Equilibrium Analysis for Concurrent Force Systems

If a body is in static equilibrium, then by definition that body is not accelerating. If we know that the body is not accelerating then we know that the sum of the forces acting on that body must be equal to zero. This is the basis for equilibrium analysis for a particle.

In order to solve for any unknowns in our sum of forces equation, we actually need to turn the one vector equation into a set of scalar equations. For two dimensional problems, we will split our one vector equation down into two scalar equations. We do this by summing up all the x components of the force vectors and setting them equal to zero in our first equation, and summing up all the y components of the force vectors and setting them equal to zero in our second equation.

\[\sum \vec{F}=0\]
\[\sum F_x=0\] \[\sum F_y=0\]

We do something similar in three dimensional problems except we will break all our force vectors down into x, y, and z components, setting the sum of x components equal to zero for our first equation, the sum of all the y components equal to zero for our second equation, and the sum of all our z components equal to zero for our third equation.

\[\sum \vec{F}=0\]
\[\sum F_x=0\] \[\sum F_y=0\] \[\sum F_z=0\]

Once we have written out the equilibrium equations, we can solve the equations for any unknown forces.

Finding the Equilibrium Equations:

The first step in finding the equilibrium equations is to draw a free body diagram of the body being analyzed. This diagram should show all the known and unknown force vectors acting on the body. In the free body diagram, provide values for any of the know magnitudes or directions for the force vectors and provide variable names for any unknowns (either magnitudes or directions).

A free body diagram
The first step in equilibrium analysis is drawing a free body diagram. This is done by removing everything but the body and drawing in all forces acting on the body. It is also useful to label all forces, key dimensions, and angles.

Next you will need to choose the x, y, and z axes. These axes do need to be perpendicular to one another, but they do not necessarily have to be horizontal or vertical. If you choose coordinate axes that line up with some of your force vectors you will simplify later analysis.

Once you have chosen axes, you need to break down all of the force vectors into components along the x, y and z directions (see the vectors page in Appendix 1 if you need more guidance on this). Your first equation will be the sum of the magnitudes of the components in the x direction being equal to zero, the second equation will be the sum of the magnitudes of the components in the y direction being equal to zero, and the third (if you have a 3D problem) will be the sum of the magnitudes in the z direction being equal to zero. Collectively these are known as the equilibrium equations.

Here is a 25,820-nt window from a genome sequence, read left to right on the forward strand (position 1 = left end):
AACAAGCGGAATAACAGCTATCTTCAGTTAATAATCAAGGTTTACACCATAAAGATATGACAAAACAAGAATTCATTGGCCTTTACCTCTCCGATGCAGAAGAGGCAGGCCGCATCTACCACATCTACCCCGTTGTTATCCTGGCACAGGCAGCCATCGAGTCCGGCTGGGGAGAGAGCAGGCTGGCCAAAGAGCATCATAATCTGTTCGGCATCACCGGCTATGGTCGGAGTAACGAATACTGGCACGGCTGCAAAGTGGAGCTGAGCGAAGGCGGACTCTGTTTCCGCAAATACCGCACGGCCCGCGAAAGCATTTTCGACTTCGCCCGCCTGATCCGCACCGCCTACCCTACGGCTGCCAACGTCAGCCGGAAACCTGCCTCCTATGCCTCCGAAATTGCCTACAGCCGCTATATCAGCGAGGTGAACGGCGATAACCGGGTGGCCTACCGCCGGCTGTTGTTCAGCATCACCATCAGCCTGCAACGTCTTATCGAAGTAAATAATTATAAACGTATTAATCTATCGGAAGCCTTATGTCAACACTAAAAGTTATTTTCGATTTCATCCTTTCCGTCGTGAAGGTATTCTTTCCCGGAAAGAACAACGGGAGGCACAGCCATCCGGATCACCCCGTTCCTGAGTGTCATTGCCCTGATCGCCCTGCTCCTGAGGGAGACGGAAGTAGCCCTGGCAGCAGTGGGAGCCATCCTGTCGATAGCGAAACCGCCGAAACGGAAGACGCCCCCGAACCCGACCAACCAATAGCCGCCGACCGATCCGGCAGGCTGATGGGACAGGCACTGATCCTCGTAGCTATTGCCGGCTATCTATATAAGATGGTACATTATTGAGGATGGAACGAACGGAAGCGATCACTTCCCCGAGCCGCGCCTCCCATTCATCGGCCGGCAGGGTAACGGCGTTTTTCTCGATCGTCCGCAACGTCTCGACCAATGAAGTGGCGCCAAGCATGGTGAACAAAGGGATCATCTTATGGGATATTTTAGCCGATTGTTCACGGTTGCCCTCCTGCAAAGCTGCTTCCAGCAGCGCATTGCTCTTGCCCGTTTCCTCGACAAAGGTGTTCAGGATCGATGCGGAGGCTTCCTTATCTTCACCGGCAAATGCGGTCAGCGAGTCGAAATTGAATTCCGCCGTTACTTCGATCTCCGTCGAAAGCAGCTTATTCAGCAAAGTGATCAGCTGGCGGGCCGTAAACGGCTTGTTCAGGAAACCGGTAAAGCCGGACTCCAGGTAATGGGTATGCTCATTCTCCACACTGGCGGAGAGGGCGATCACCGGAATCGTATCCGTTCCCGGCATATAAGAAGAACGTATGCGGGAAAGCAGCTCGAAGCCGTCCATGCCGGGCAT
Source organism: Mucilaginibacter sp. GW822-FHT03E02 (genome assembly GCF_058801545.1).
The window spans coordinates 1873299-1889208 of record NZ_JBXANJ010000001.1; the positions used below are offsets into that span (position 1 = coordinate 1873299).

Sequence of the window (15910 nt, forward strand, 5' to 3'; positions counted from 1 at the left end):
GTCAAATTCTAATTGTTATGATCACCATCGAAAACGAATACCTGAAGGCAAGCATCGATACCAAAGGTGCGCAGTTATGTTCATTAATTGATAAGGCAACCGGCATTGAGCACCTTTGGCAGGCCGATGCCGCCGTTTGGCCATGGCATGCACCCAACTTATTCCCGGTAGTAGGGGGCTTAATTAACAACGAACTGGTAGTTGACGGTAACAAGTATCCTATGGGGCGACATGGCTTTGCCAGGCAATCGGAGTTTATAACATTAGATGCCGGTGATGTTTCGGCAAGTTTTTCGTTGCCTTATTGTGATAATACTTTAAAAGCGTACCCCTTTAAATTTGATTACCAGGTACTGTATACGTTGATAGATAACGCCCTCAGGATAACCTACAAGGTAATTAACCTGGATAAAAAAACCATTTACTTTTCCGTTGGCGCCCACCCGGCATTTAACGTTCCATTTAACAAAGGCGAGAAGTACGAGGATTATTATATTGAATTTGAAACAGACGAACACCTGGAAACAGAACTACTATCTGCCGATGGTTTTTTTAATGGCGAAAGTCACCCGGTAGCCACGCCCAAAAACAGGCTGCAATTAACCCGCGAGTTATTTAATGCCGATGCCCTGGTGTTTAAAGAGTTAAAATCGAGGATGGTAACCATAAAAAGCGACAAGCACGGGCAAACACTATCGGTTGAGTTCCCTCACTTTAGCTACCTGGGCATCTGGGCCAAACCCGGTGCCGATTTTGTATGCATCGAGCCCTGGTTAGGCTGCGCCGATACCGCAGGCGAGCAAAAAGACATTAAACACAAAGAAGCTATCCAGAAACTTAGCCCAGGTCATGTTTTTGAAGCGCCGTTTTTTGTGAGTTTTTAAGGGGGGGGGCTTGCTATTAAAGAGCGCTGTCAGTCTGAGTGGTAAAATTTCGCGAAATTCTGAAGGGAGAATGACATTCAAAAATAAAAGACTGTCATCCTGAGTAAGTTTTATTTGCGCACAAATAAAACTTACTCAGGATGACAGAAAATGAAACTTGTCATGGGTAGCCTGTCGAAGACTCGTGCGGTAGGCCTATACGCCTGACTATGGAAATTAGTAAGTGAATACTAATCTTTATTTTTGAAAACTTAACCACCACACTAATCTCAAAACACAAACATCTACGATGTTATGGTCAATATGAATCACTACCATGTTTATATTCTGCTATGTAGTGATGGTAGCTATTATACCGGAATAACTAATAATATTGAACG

Once you have your equilibrium equations, you can solve them for unknowns using algebra. The number of unknowns that you will be able to solve for will be the number of equilibrium equations that you have. In instances where you have more unknowns than equations, the problem is known as a statically indeterminate problem and you will need additional information to solve for the given unknowns.

Worked Problems:

Question 1:

A 6 kg traffic light is supported by two cables as shown below. Find the tension in each of the cables supporting the traffic light.

Problem 1 Diagram


Question 2:

A 600 lb barrel is sitting in a groove as shown below. Determine normal forces acting on the barrel at points A and B.

Problem 2 Diagram


Question 3:

A cable supports a large mass resting along an angled surface. Determine the tension in the cable and the normal force acting on the mass.

Problem 3 Diagram


Question 4:

Three cables come together at the angles indicated. The tension in cable A is 50 lbs. Determine the tension in the other two cables.

Problem 4 Diagram


Question 5:

Two barrels are being carried on a handcart as shown below. Determine all forces acting on the bottom barrel.

Problem 5 Diagram


Question 6:

Three soda cans, each weighing 0.75 lbs and having a diameter of 4 inches, are stacked in a formation as shown below. Assuming no friction forces, determine the normal forces acting on can B.

Problem 6 Diagram


Question 7:

The SkyCam shown below is supported by three cables. Assuming it has a mass of 20kg and that it is currently in equilibrium find the tension in each of the three cables supporting the SkyCam.

Problem 7 Diagram

Image by Jrienstra CC-BY-SA 3.0.


Question 8:

A hot air balloon is tethered to the ground with three cables as shown below. If the balloon is pulling upwards with a net force of 900lbs, what is the tension in each of the three cables?

Problem 8 Diagram

Adapted from image by L. Aragon CC-BY-SA 3.0.